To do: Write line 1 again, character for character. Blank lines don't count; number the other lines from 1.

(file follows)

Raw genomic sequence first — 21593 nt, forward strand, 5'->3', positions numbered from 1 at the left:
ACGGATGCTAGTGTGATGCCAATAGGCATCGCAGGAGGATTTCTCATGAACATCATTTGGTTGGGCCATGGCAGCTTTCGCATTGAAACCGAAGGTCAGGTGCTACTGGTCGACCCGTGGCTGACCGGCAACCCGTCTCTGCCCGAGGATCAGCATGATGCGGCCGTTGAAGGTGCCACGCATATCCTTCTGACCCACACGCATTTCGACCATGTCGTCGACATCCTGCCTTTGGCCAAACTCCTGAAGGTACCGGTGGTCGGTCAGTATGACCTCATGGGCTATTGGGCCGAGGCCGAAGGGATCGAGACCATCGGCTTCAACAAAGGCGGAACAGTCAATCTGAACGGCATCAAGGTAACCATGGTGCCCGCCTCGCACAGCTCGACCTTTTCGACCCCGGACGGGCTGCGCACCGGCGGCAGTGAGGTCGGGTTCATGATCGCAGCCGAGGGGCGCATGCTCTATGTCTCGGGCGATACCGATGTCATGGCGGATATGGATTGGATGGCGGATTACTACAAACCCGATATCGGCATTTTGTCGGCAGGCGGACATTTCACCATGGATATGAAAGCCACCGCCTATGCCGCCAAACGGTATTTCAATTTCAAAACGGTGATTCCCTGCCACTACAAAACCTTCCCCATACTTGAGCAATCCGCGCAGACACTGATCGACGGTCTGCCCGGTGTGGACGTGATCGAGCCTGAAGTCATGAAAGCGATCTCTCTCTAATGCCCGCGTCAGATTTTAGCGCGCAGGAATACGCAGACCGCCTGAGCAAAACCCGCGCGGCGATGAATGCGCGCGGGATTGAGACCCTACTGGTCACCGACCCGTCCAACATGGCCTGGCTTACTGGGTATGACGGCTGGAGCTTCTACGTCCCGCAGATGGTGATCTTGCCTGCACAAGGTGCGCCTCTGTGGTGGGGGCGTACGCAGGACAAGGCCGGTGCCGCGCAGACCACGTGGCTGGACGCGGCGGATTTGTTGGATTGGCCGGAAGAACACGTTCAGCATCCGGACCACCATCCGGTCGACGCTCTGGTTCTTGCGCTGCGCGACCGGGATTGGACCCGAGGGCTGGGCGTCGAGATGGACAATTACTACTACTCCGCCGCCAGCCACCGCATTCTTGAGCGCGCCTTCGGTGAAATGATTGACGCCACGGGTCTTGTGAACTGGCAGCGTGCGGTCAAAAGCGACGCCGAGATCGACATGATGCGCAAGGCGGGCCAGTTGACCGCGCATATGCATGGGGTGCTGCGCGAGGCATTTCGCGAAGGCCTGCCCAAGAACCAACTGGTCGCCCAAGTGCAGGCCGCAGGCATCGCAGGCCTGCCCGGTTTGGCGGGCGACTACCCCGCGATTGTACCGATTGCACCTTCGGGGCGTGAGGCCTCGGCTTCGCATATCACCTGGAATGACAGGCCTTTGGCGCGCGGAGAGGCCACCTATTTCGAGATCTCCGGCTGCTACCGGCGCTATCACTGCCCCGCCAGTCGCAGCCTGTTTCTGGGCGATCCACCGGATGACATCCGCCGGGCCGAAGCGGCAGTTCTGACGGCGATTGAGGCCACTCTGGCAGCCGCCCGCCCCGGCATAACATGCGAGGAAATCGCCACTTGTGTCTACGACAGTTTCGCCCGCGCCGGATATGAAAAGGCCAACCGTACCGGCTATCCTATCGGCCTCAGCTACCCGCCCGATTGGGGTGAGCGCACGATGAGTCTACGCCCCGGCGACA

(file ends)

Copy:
Raw genomic sequence first — 21593 nt, forward strand, 5'->3', positions numbered from 1 at the left: